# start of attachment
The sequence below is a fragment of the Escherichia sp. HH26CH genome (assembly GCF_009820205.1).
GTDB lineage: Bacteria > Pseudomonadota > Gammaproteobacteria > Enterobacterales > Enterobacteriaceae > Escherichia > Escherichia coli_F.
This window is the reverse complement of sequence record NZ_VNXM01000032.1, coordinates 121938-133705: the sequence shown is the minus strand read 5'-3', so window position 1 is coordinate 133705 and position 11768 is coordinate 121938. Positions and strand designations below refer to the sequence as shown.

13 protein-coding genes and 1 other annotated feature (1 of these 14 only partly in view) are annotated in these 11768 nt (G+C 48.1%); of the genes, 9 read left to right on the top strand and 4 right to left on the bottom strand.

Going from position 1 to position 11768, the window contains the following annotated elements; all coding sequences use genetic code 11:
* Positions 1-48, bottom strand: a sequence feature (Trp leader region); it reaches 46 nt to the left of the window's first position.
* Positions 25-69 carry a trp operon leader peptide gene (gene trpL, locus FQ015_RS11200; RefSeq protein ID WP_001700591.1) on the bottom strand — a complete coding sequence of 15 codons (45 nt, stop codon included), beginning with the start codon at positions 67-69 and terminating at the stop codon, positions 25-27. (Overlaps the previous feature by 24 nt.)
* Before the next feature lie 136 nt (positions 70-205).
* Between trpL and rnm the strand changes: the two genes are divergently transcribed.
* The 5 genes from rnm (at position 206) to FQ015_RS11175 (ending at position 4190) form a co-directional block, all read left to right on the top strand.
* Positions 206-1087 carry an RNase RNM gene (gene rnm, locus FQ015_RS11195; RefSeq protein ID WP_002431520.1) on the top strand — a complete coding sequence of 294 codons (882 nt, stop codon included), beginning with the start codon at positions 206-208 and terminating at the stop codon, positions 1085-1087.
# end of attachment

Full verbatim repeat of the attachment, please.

The sequence below is a fragment of the Escherichia sp. HH26CH genome (assembly GCF_009820205.1).
GTDB lineage: Bacteria > Pseudomonadota > Gammaproteobacteria > Enterobacterales > Enterobacteriaceae > Escherichia > Escherichia coli_F.
This window is the reverse complement of sequence record NZ_VNXM01000032.1, coordinates 121938-133705: the sequence shown is the minus strand read 5'-3', so window position 1 is coordinate 133705 and position 11768 is coordinate 121938. Positions and strand designations below refer to the sequence as shown.

13 protein-coding genes and 1 other annotated feature (1 of these 14 only partly in view) are annotated in these 11768 nt (G+C 48.1%); of the genes, 9 read left to right on the top strand and 4 right to left on the bottom strand.

Going from position 1 to position 11768, the window contains the following annotated elements; all coding sequences use genetic code 11:
* Positions 1-48, bottom strand: a sequence feature (Trp leader region); it reaches 46 nt to the left of the window's first position.
* Positions 25-69 carry a trp operon leader peptide gene (gene trpL, locus FQ015_RS11200; RefSeq protein ID WP_001700591.1) on the bottom strand — a complete coding sequence of 15 codons (45 nt, stop codon included), beginning with the start codon at positions 67-69 and terminating at the stop codon, positions 25-27. (Overlaps the previous feature by 24 nt.)
* Before the next feature lie 136 nt (positions 70-205).
* Between trpL and rnm the strand changes: the two genes are divergently transcribed.
* The 5 genes from rnm (at position 206) to FQ015_RS11175 (ending at position 4190) form a co-directional block, all read left to right on the top strand.
* Positions 206-1087 carry an RNase RNM gene (gene rnm, locus FQ015_RS11195; RefSeq protein ID WP_002431520.1) on the top strand — a complete coding sequence of 294 codons (882 nt, stop codon included), beginning with the start codon at positions 206-208 and terminating at the stop codon, positions 1085-1087.